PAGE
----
Repost from 9/08 to include new location info.
I really am naive when it comes to Indian cuisine. Suddenly I have an Indian roomie, Veena, and the golden opportunity for education. Veena rooms with me during the week and then returns to her home in Concord for the weekend. This weekend I went to her place and she shared her world with me. This entry will be about our visit to Vik's Chaat in Berkeley.
Chaat refers to Indian street food. When the sun goes down, the people come out and stroll the streets socializing. All along the streets are vendor carts selling all kinds of street snacks. Before or after a show or movie, people will stop for bites to eat.
Vik's Chaat is located in a warehouse down by the waterfront of Berkeley. Before Veena came to the U.S. she worked as a receptionist at a five-star hotel in Bombay/Mumbai. One of her coworkers, the head of catering, also came to the States and he's the one who started Vik's. Veena tells me that at first he only occupied a small corner of his brother's Indian grocery and sold the chaat only on weekends. As his counter became more and more popular, he took up more space and opened more hours. Eventually he had to move his operation next door. More and more growth and then he had to annex another section of the warehouse. This gentleman died suddenly of a stroke while only in his 40's. The family continued the chaat business and since it keeps growing, they've now bought a warehouse two blocks down.
Sure enough, there is a constant line at Vik's and one must be vigilant in snagging a table as it is vacated (still).
I left our meal in Veena's hands and she selected three puris and I chose our one non-veg item.
First to come up was my non-veg lamb baida roti. Roti is a griddle-cooked whole wheat flour bread. This was filled with spiced ground lamb with onions and cilantro. It is served with a yogurt/mint chutney. Served piping hot, it was delicious. The crisp griddled outside, soft doughy bread, and then the fine, spiced meat.
Our puris came out together. These are all sold cold. Puris are small whole wheat chips that are fried into crispy, hollow puffs. This one is the sev puri with potatoes, onions, cilantro, mint, tamarind and garlic chutney. The sev is the orange shreds you see on top. It is very fine, like shredded cheese, but Veena says it's actually close to a pasta, like orzo. This was an explosion of flavors and textures all in one bite.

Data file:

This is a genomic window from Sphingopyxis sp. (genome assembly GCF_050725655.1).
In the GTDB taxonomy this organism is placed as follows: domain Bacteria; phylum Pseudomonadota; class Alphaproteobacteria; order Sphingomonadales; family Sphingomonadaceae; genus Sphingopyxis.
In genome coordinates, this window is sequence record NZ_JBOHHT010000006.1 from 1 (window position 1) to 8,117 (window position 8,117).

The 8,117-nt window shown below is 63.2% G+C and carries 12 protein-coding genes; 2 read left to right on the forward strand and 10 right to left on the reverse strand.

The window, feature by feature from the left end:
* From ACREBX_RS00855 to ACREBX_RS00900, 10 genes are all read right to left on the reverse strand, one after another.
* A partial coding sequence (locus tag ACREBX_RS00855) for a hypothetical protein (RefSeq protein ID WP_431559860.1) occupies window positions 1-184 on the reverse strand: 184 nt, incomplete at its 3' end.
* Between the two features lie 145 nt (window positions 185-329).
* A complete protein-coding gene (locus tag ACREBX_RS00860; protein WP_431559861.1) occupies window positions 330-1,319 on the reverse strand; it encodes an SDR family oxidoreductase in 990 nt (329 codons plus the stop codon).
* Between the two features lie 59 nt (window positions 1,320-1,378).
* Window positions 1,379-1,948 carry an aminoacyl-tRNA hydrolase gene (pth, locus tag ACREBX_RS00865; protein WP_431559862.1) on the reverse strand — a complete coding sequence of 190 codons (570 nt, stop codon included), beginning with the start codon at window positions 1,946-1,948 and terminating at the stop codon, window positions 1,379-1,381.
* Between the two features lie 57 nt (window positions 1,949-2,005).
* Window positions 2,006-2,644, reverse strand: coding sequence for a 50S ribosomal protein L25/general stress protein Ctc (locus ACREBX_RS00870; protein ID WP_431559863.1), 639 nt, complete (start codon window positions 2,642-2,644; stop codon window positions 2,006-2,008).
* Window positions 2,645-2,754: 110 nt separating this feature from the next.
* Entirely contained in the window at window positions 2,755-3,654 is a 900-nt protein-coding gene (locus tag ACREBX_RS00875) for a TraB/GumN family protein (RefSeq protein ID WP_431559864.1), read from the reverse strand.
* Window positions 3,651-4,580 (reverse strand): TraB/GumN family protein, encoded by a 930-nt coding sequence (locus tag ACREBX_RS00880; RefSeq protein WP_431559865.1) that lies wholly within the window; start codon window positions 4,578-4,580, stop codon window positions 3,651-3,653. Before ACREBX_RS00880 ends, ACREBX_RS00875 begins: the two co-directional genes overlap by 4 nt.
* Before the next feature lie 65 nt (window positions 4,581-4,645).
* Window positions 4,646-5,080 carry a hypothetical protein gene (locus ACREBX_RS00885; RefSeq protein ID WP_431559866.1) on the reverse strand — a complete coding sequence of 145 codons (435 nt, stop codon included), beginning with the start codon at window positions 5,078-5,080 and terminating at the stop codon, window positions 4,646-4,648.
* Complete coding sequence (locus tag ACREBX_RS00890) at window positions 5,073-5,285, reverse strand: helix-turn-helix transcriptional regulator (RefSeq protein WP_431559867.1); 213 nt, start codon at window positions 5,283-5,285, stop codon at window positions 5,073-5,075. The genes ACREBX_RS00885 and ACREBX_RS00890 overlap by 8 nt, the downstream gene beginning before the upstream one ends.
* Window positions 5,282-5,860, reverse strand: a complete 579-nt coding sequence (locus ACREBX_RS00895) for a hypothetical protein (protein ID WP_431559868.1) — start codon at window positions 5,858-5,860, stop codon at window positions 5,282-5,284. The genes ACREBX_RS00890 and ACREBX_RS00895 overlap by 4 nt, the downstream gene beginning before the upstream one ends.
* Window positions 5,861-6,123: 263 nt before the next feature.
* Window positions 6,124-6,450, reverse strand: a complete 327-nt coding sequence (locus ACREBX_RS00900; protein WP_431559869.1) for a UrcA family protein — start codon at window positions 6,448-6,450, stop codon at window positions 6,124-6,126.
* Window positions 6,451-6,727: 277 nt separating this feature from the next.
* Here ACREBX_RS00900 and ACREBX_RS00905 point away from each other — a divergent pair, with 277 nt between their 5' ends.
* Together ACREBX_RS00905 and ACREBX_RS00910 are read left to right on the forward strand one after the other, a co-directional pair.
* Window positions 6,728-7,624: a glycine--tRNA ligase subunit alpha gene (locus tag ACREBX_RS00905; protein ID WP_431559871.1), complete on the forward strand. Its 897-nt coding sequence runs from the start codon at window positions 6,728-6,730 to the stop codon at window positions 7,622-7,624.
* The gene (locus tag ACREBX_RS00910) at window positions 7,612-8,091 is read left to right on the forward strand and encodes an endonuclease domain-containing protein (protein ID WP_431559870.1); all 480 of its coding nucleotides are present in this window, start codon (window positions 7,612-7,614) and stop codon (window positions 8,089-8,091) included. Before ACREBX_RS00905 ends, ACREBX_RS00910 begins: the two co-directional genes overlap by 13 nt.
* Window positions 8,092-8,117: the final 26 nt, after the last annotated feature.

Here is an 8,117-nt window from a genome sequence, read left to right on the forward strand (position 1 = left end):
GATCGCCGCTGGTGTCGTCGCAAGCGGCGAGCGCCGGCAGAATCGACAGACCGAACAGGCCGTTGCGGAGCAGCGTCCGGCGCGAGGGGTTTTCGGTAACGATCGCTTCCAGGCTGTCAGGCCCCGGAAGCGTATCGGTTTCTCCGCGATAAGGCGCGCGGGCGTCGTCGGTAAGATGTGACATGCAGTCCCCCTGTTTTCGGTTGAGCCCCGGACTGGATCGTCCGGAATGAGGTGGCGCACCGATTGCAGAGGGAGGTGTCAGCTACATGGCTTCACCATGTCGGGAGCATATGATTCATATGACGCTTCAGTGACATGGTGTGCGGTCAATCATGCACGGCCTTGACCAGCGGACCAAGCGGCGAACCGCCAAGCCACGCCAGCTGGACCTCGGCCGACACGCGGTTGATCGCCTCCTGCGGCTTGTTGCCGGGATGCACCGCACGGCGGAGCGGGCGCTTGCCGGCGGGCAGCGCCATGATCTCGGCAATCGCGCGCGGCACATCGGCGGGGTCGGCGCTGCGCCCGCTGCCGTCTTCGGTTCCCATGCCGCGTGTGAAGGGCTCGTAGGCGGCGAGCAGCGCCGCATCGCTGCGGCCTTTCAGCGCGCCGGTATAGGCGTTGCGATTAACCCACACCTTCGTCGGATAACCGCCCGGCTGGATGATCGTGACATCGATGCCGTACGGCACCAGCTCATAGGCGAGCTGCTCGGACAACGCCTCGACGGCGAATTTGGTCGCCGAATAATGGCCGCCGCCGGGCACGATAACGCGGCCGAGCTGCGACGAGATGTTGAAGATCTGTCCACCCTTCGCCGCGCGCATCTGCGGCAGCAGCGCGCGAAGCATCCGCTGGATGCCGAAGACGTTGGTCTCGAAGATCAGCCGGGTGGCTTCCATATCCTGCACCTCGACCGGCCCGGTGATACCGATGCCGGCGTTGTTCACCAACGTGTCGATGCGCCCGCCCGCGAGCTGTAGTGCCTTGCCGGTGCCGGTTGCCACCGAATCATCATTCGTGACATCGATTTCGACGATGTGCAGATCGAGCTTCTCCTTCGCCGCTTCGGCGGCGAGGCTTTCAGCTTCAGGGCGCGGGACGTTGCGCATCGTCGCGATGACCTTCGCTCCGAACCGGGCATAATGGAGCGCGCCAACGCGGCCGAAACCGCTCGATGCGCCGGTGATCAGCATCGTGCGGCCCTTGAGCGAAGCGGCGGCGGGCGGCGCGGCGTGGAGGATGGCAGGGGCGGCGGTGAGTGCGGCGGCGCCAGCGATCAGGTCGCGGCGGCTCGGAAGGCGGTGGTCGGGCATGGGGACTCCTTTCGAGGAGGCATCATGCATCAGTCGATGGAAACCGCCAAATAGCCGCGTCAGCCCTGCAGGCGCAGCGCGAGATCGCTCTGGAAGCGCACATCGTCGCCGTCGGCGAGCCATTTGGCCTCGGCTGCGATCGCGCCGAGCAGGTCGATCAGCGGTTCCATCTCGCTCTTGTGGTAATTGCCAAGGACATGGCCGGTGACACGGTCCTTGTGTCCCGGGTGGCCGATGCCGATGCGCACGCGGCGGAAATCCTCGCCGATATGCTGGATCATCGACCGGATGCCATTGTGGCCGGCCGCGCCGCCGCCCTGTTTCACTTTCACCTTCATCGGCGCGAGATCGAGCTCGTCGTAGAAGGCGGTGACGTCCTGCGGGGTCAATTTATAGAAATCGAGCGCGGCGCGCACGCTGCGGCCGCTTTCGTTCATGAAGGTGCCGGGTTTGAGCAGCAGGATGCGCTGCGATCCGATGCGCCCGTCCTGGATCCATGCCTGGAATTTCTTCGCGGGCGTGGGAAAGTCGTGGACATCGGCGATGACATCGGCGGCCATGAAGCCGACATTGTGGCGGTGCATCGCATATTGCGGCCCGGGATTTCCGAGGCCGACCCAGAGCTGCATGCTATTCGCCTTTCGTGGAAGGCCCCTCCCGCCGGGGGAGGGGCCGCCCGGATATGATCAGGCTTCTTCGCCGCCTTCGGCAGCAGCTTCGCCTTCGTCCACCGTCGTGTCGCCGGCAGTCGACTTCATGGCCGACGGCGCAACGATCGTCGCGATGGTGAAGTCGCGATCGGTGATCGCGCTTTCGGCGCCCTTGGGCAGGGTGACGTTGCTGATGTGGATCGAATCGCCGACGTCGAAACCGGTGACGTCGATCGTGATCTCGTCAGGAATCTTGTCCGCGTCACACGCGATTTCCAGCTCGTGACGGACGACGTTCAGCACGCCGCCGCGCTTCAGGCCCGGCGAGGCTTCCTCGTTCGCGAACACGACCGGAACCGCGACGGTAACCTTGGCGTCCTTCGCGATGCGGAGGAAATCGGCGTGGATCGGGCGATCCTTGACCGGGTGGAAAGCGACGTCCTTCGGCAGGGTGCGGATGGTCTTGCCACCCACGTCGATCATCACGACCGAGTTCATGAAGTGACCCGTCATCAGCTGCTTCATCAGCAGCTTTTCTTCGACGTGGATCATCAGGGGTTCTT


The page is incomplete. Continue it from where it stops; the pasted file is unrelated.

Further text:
This picture shows dahi batata puri on the left and pani puri on the left. The first was puris stuffed with potatoes and garbanzos and covered with spices, yogurt, and tamarind chutney. Although it had similar ingredients, this combination was a different experience from the sev puri, but just as delicious.
The pani puri is Veena's favorite. She was raving about it and trying to explain it to me at my house and I just didn't get it. She was talking about being given a small, crispy puff that you filled with stuff and then poured in this liquid before you ate it. Huh?? And that the street vendors hand each person one at a time around the circle of his cart. Well here we were to experience it. You see the plain empty puff above with the fixins next to it.
OK. So you take a puff and you poke a hole into the top of it. Next you take some of the potato and garbanzo and you stuff it into the puri. Now top it with a spoonful of tamarind chutney. Last, take spoonfuls of the spicy mint water and pour that in as well. Now eat. An odd method of assembly and messy if your puri has a hole in it. But still tasty. After finishing the puri Veena poured the chutney into the mint water and drank that down. She was a happy camper.
We were stuffed at this point and so I got a couple of sweets to go. The desserts are not made here but are supplied by a specialty bakery.
Our four dishes came to $20 and filled the two of us. A great deal of good, authentic chaat. Just be prepared for the frugal setup and go for the real reason - the food.